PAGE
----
Mobile apps offer another very important advantage for business marketing; they make it easy to collect lead data and track user activity. An effective mobile app can provide you with even more useful data and reports than you are accustomed to receiving through your web site, making lead nurturing and customer retention activities that more efficient and intuitive.

Social Media - Social media has proven its effectiveness in driving B2B conversions. In fact, 30% of Twitter users search for B2B tech brands compared with an 12% of tech searches on the Web in general. And leads from Twitter leads have a higher chance of converting on your site; 11% compared with a of 4% average of visitors to a company Web site. Combined with the fact that over 50% of social is accessed on mobile, you have good reason to consider having mobile-optimized landing pages for all of your social media campaigns. You can expect these pages to convert at a 40% higher rate than pages that are not optimized. Source: Marketing Sherpa

Video - Should you pursue mobile video as a business marketing channel? This chart from Cisco makes a strong case:

Online video usage is rising among B2B marketers, having increased by 12% in 2012 according to the Content Marketing Institute. 58% of B2B marketers rate videos as an effective content marketing tactic, according to MarketingProfs. Mobile viewers will watch videos three times longer than on a desktop computer. You can take advantage of the additional time to educate prospects on the benefits of your solution. Source: Brainshark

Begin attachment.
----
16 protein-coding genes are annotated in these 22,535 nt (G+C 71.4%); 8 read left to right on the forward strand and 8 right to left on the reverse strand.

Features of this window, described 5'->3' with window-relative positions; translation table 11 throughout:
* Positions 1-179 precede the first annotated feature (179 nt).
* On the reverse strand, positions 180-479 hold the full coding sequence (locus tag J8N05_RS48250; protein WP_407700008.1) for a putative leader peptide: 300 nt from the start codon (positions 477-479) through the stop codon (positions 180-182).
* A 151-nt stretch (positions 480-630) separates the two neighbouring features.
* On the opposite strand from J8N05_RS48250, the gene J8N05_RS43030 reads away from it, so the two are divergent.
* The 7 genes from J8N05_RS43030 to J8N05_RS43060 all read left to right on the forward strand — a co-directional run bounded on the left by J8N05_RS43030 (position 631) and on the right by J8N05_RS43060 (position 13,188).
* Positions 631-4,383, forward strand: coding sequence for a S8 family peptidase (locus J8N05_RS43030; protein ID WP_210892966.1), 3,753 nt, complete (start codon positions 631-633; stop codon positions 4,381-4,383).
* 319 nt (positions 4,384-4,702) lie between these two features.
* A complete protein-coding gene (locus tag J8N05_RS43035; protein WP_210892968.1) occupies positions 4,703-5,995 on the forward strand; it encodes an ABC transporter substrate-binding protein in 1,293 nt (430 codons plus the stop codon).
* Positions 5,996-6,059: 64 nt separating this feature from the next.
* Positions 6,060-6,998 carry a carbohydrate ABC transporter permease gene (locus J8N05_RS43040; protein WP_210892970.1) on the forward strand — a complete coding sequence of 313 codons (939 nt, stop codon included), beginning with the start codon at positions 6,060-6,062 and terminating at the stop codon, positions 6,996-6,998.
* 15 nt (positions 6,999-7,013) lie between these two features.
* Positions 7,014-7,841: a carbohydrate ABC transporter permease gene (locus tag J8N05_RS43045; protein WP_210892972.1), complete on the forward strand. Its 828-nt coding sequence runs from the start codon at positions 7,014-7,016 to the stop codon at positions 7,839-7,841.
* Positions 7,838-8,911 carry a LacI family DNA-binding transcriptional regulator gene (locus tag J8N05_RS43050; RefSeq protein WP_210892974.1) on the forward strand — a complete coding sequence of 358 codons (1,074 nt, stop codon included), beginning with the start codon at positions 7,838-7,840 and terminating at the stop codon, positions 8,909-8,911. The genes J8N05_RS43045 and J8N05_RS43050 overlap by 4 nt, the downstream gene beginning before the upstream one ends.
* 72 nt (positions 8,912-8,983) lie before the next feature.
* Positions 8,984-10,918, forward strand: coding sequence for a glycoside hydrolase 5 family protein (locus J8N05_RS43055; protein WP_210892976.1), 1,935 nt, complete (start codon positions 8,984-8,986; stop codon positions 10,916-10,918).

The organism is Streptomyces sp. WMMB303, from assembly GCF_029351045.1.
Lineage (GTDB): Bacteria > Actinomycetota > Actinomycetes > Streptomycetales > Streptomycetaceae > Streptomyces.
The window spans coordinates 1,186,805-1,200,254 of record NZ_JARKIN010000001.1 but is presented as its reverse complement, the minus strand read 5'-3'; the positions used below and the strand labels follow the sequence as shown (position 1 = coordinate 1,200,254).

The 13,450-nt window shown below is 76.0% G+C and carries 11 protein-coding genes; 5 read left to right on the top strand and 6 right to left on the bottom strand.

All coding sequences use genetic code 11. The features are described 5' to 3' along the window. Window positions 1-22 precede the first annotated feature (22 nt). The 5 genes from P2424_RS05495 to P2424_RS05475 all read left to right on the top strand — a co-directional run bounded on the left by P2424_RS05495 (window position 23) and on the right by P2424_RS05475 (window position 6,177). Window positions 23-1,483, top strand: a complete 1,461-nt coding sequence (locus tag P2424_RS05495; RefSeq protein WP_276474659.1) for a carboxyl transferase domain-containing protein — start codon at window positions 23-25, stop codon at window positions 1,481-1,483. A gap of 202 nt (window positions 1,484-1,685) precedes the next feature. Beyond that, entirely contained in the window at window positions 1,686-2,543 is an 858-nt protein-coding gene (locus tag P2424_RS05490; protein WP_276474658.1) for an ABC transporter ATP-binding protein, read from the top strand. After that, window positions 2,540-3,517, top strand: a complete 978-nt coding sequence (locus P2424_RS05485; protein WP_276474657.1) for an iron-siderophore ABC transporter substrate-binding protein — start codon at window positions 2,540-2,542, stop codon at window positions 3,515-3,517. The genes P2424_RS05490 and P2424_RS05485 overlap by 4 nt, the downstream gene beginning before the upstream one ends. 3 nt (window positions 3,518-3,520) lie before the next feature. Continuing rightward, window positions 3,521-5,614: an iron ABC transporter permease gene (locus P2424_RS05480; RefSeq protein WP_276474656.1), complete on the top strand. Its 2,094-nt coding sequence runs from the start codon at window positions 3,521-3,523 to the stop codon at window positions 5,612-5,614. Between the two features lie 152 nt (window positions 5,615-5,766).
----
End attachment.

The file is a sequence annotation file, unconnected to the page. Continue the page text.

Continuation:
For shorter videos (six seconds or less), consider using Vine for building brand recognition. Three hundred tweets every second include a link to a video on Vine.

When creating a mobile video campaign, make sure your videos are share-worthy, are optimized for mobile, and include with a call to action with a link to your landing page and/or company phone number.

Trade Shows - You can incorporate mobile business marketing at your next trade show event to connect with prospects who are interested and get them to engage with your company before they even leave the show grounds. By providing interested parties a mobile optimized experience you can educate them quickly about your company and solution and make it even easier for you to stay in touch with them for further nurturing. Include a QR code on all marketing materials and handouts so they can easily access your information

Your Web Site - Engaging in mobile business marketing successfully does not necessarily mean that you are required to have a separate website. A new option worth considering is to have your mobile platform built using technology called responsive web design, wherein Web designers can create single site that will adapt to any device, screen size or screen resolution. This solution is an efficient and cost-effective way to get started in mobile marketing without having to build two different websites for the same content.